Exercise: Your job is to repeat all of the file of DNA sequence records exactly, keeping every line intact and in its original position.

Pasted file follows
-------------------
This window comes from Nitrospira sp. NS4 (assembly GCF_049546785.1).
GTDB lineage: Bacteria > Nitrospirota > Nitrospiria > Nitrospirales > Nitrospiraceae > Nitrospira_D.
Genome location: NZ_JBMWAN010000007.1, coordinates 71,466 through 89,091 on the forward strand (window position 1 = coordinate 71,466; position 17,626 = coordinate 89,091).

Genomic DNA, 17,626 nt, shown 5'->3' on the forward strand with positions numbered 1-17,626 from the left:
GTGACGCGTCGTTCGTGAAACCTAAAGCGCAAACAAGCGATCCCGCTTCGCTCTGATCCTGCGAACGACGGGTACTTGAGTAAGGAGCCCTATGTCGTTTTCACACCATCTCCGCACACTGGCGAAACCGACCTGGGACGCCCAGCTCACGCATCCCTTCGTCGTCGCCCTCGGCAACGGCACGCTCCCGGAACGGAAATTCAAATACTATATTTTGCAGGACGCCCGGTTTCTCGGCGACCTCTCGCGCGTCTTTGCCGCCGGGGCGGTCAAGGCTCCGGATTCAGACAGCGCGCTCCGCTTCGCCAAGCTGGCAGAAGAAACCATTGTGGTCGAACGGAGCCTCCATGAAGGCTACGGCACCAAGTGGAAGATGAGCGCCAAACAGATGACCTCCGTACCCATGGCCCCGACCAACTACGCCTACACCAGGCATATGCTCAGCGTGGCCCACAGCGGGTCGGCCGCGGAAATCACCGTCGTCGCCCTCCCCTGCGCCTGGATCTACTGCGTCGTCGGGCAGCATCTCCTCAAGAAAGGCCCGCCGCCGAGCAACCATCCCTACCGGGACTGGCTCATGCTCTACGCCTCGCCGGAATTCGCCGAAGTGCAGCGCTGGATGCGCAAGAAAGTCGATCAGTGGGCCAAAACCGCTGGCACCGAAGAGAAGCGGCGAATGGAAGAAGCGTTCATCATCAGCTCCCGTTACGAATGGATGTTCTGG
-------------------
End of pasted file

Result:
This window comes from Nitrospira sp. NS4 (assembly GCF_049546785.1).
GTDB lineage: Bacteria > Nitrospirota > Nitrospiria > Nitrospirales > Nitrospiraceae > Nitrospira_D.
Genome location: NZ_JBMWAN010000007.1, coordinates 71,466 through 89,091 on the forward strand (window position 1 = coordinate 71,466; position 17,626 = coordinate 89,091).

Genomic DNA, 17,626 nt, shown 5'->3' on the forward strand with positions numbered 1-17,626 from the left:
GTGACGCGTCGTTCGTGAAACCTAAAGCGCAAACAAGCGATCCCGCTTCGCTCTGATCCTGCGAACGACGGGTACTTGAGTAAGGAGCCCTATGTCGTTTTCACACCATCTCCGCACACTGGCGAAACCGACCTGGGACGCCCAGCTCACGCATCCCTTCGTCGTCGCCCTCGGCAACGGCACGCTCCCGGAACGGAAATTCAAATACTATATTTTGCAGGACGCCCGGTTTCTCGGCGACCTCTCGCGCGTCTTTGCCGCCGGGGCGGTCAAGGCTCCGGATTCAGACAGCGCGCTCCGCTTCGCCAAGCTGGCAGAAGAAACCATTGTGGTCGAACGGAGCCTCCATGAAGGCTACGGCACCAAGTGGAAGATGAGCGCCAAACAGATGACCTCCGTACCCATGGCCCCGACCAACTACGCCTACACCAGGCATATGCTCAGCGTGGCCCACAGCGGGTCGGCCGCGGAAATCACCGTCGTCGCCCTCCCCTGCGCCTGGATCTACTGCGTCGTCGGGCAGCATCTCCTCAAGAAAGGCCCGCCGCCGAGCAACCATCCCTACCGGGACTGGCTCATGCTCTACGCCTCGCCGGAATTCGCCGAAGTGCAGCGCTGGATGCGCAAGAAAGTCGATCAGTGGGCCAAAACCGCTGGCACCGAAGAGAAGCGGCGAATGGAAGAAGCGTTCATCATCAGCTCCCGTTACGAATGGATGTTCTGG